Forest fire wildfire at night time on the mountain with big smoke in Chiang Mai, Thailand
Forest fire wildfire at night time on the mountain in Chiang Mai, Thailand

Now is the UK’s opportunity to lead on climate justice and development

Climate change is setting back global progress in sustainable development and poverty reduction, while increasing countries’ debt and fragility.

Covid-19 and related crises have further compounded people’s and planet’s vulnerabilities, so government action has never been more urgent.

Tomorrow, the UK will be hosting countries from around the world at a Climate and Development Ministerial meeting. This is billed as an opportunity to discuss critical measures to overcome barriers preventing climate vulnerable countries from implementing the Paris Climate Agreement and the Sustainable Development Goals (SDGs).

This ministerial meeting needs to deliver on the priorities for low and middle-income countries. The meeting must result in a clear set of concrete actions to address the most critical challenges and deliver climate justice.

What the UK can do

This year, the UK is the official host of the ministerial event, the G7 Summit and the UN Climate Change negotiations (COP26). Ahead of the ministerial meeting, NGOs are calling on the UK, as host, to:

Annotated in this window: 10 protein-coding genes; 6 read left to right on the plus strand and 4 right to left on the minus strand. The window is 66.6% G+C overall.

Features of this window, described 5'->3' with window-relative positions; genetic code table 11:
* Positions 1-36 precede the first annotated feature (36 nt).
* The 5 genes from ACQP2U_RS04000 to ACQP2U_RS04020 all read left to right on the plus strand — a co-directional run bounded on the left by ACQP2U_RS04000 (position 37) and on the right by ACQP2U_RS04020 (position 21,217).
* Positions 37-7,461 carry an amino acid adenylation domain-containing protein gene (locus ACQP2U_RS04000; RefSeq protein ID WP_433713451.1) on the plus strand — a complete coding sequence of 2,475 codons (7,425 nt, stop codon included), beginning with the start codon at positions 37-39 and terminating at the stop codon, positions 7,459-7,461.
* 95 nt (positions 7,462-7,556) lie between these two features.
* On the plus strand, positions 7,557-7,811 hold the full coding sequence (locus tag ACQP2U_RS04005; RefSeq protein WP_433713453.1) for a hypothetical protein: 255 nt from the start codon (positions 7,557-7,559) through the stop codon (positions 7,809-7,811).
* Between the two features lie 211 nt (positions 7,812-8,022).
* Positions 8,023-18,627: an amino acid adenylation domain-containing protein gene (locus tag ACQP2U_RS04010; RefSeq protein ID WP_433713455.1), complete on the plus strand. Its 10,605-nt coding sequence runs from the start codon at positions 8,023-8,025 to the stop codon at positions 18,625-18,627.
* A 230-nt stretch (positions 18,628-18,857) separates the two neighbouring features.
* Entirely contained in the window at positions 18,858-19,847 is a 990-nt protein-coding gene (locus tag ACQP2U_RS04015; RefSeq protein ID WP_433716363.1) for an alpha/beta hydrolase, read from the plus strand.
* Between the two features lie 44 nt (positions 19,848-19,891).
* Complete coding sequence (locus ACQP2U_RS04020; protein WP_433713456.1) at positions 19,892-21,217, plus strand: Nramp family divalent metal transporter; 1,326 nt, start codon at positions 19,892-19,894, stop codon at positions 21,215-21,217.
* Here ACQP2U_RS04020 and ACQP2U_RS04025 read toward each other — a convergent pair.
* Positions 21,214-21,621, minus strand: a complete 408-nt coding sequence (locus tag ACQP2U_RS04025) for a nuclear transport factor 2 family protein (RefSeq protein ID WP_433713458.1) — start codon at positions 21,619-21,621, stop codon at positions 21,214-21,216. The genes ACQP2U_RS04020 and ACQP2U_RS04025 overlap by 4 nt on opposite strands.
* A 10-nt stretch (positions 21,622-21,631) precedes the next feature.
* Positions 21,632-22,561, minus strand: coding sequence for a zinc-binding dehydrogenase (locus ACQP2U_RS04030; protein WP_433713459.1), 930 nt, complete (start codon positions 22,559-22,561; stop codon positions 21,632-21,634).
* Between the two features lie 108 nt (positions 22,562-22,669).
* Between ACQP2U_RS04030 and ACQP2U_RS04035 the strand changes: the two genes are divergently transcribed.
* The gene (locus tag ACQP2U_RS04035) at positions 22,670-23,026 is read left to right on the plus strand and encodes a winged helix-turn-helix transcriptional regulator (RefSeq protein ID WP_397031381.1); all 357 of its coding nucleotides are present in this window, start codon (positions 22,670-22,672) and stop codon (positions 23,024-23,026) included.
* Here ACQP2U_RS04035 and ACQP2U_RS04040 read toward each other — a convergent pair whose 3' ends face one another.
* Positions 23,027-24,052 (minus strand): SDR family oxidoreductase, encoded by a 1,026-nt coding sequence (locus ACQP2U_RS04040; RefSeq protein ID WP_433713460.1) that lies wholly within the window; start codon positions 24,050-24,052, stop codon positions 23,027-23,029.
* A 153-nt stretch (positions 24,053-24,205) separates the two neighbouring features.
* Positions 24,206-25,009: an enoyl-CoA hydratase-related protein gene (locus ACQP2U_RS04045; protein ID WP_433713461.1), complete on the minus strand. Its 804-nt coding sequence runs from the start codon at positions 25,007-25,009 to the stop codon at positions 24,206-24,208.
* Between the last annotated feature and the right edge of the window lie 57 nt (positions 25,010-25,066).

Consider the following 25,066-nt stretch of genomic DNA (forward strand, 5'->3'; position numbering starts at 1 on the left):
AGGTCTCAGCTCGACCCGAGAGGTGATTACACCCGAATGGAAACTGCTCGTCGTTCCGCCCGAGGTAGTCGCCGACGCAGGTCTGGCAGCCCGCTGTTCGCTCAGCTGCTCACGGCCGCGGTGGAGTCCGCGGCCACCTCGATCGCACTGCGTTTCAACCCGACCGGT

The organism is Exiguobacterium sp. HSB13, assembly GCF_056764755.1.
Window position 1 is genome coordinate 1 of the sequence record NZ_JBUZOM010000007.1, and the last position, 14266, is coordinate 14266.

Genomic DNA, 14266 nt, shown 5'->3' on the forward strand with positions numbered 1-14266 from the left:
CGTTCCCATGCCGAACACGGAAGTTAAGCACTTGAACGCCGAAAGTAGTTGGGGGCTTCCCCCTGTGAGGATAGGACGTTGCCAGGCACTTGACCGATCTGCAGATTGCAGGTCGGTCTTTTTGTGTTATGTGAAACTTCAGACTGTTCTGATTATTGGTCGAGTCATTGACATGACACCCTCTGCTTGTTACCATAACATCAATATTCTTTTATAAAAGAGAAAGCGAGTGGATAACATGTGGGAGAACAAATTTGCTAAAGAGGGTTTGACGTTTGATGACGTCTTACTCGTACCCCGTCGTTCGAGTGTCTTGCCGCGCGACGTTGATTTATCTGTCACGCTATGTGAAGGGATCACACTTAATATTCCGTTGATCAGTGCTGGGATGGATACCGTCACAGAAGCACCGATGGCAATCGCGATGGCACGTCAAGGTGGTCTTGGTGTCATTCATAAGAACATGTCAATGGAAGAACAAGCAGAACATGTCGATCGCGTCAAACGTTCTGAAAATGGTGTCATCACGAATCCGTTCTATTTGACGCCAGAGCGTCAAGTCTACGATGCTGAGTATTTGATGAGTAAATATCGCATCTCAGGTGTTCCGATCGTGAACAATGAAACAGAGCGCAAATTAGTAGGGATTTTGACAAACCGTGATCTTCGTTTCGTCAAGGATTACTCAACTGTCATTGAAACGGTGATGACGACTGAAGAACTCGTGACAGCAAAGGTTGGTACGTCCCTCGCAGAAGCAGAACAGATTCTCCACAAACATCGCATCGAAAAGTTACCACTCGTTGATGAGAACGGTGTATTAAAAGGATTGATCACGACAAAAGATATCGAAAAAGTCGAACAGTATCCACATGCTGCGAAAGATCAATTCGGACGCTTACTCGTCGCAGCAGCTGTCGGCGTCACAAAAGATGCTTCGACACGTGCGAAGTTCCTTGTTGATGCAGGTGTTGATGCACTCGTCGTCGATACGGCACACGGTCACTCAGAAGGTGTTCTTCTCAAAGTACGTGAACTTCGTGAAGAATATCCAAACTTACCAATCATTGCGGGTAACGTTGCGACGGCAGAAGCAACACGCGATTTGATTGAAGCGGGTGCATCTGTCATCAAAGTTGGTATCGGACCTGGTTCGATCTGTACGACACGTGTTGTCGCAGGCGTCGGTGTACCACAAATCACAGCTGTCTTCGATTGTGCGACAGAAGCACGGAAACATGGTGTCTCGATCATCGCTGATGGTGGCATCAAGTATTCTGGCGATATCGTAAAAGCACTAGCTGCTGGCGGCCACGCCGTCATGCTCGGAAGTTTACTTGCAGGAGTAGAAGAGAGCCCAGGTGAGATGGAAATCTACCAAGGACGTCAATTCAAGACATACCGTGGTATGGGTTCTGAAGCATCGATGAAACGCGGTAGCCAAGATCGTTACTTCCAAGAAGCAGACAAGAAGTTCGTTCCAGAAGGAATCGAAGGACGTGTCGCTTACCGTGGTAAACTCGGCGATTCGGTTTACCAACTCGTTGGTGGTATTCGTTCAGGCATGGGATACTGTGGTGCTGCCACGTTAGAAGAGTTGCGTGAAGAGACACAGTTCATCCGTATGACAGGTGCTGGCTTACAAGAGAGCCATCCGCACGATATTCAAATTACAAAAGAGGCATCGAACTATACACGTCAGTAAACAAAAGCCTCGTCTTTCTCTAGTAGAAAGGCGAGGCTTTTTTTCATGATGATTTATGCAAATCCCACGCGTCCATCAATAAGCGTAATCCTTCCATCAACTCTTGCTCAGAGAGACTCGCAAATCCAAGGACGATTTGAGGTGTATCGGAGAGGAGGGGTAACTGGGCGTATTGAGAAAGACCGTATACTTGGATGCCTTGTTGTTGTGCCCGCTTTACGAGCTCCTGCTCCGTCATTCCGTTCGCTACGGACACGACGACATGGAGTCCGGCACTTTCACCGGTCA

1. Honour the UK’s legally binding commitment to 0.7% of GNI for official development assistance (ODA).
  2. Appoint a loss and damage champion, and deliver a clear strategy to deliver action at COP26 on addressing loss and damage as a result of climate change impacts.
  3. Support the UN secretary general’s call for all countries and multilateral development banks to commit by COP26to allocating at least half of their climate finance to adaptation.

Reversing the aid cuts is vital for the UK’s credibility as host of COP26. The UK is reducing the ODA budget, while at the same time drawing on it as the only source of climate finance, which was negotiated in good faith as finance that would be “new and additional” to pre-existing commitments to 0.7%. The aid cuts will inevitably harm the most vulnerable in society and push huge numbers of people (back) into poverty.

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To date, the UK has not supported countries most vulnerable to climate change on loss and damage in the international climate change negotiations. Failure to advance action more than five years on from the Paris Agreement risks vulnerable countries losing faith in COP26. This has to become a priority of the UK COP26 presidency.

Loss and damage refers to the irreversible impacts of climate change on people and nature, where adaptation has not occurred or is not sufficient to withstand the impacts. Climate change is costly, deadly and hits hardest those who are least responsible for causing it. Low-income countries are exposed to some of the most severe climate impacts, yet have the least capacity to adapt and resources to recover from the loss and damage caused by devastating floods, droughts, heatwaves, cyclones, and rising sea levels.